Reflections on Charlottesville

Maggie Chang, News Writer

On August 31, Whitman students, faculty and staff gathered in Reid Coffeehouse to mull over reactions to the white supremacist rally held in Charlottesville, Va.

Daren Mooko, Whitman’s newly appointed Dean of Students, opened the event by summarizing the Charlottesville incident. He was followed by two Whitman professors, Erin Pahlke and Zahi Zalloua, who spoke about how the Charlottesville rally had stemmed from hate. They reiterated the importance of keeping the topic of racism circulating in conversation. Attendees of the event then formed small groups where they discussed their opinions.

“My hope is that the students currently at Whitman will provide the model for how people can disagree, how people can have vastly different ideas and still stay engaged, how people can speak their own truths and not shut down a conversation automatically,” said Mooko, who also helped organize the event.

Funmi Oyekunle, Assistant Director of Student Activities at Whitman College, also attended Reflections on Charlottesville. “Racism is not only about physical violence or physical acts, but [also allowing people to benefit] from a system of power and privilege,” Oyekunle said. “It’s not an easy conversation to have. That’s why we have spaces on campus, like the intercultural center, or why we have the Power and Privilege Symposium every year, so that students have a space where they can unpack those issues of identity development, of privilege and power, and then have some sort of action plan.”

Students also participated in the Charlottesville discussion. Serina Vue, ‘20, said she “wasn’t surprised that it happened. All of that hate has always been there. And especially now that Trump is in a position of power, people with those beliefs are feeling more emboldened to go out and spread hate.” Americans are caught in an increasingly tense political climate under the leadership of an undeniably controversial president. Trump has received heavy backlash for his Charlottesville address in which he said that “very fine people were on both sides.”Tywen Kelly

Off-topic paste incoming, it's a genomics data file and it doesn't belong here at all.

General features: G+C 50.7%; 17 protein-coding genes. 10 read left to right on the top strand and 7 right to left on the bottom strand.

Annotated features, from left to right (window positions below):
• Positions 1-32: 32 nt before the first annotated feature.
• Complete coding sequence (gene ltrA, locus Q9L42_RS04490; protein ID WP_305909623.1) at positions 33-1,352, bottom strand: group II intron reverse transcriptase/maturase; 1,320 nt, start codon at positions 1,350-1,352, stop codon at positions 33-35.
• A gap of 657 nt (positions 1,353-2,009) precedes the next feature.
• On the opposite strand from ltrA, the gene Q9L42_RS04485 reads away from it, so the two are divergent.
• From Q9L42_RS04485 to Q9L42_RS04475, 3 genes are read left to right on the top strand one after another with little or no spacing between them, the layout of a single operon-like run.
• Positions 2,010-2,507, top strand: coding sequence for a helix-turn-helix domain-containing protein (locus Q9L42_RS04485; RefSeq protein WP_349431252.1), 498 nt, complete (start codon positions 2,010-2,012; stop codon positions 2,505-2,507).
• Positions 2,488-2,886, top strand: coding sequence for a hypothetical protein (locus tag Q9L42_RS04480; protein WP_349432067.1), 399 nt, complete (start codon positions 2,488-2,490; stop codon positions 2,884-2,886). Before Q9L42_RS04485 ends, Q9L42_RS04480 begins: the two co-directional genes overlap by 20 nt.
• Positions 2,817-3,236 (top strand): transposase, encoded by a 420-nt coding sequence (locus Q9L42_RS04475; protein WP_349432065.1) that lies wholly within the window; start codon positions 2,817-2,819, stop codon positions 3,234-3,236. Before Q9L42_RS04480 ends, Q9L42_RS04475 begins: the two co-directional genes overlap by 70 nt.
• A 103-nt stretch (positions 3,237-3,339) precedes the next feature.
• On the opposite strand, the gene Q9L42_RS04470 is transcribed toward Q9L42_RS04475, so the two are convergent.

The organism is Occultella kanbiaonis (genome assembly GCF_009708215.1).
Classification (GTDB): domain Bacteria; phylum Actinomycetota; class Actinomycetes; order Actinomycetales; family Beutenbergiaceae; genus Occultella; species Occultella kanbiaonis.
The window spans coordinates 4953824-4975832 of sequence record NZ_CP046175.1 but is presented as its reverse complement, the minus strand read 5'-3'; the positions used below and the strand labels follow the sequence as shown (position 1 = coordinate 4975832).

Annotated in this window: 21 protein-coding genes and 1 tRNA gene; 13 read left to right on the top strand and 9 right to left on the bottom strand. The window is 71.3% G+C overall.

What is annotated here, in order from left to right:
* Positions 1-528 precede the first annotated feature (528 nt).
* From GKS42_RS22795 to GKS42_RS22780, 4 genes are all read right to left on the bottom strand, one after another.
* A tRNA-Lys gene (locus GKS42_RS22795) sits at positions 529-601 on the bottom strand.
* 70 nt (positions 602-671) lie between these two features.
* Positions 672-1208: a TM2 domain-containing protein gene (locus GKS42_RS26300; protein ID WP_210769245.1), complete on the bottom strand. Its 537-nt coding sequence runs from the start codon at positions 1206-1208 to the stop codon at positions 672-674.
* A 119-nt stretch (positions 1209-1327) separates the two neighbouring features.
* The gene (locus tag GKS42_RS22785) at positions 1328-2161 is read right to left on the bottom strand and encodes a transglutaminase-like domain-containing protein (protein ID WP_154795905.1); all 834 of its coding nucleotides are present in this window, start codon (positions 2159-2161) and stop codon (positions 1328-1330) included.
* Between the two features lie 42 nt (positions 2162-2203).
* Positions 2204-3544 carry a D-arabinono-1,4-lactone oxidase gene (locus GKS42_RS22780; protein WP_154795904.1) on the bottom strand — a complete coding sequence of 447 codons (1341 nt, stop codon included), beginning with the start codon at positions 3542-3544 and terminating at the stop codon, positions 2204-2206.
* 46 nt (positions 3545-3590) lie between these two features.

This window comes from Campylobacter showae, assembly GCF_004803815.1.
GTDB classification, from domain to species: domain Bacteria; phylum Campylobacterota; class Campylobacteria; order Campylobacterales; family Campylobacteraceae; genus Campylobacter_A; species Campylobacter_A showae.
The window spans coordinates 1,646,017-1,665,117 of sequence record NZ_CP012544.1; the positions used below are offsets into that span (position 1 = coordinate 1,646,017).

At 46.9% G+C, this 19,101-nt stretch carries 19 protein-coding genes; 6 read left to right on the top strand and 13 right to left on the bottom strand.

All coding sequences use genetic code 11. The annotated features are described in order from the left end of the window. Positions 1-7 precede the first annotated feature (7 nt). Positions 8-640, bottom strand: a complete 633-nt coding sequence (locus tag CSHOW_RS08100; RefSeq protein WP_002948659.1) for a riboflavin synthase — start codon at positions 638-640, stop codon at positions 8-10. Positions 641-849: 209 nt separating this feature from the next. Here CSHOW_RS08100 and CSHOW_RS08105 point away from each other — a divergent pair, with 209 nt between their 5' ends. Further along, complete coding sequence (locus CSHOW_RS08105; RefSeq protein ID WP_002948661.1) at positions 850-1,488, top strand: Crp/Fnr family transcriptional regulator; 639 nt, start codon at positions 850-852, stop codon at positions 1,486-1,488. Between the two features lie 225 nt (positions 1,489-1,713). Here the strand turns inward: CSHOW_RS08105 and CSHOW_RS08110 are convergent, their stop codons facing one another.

“I don’t think it’s going to get much better any time soon, because I don’t think Trump is the problem … [white supremacist groups] now feel emboldened and empowered, and that’s where the real problem is. There’s all kinds of things and Trump and his comments are a distraction. The real problem is systemic white supremacy and racism. [Trump’s voice] is just the starting bell,” Mooko said. “I want to believe that there won’t be any more murders and deaths. I want to believe that there won’t be any more torch-lit marches through college campuses. Sadly, I probably won’t be surprised if there are.”

There are things that both students and staff can do to contribute to a better, less hateful atmosphere. “It begins with looking at our community … we need to come together. Being at Whitman means recognizing that racism and bigotry are not tolerated on our campus,” Funmi says. She emphasizes the importance of coming together as a community at Whitman College. “What we need to do as staff and faculty is support and validate students’ concerns.”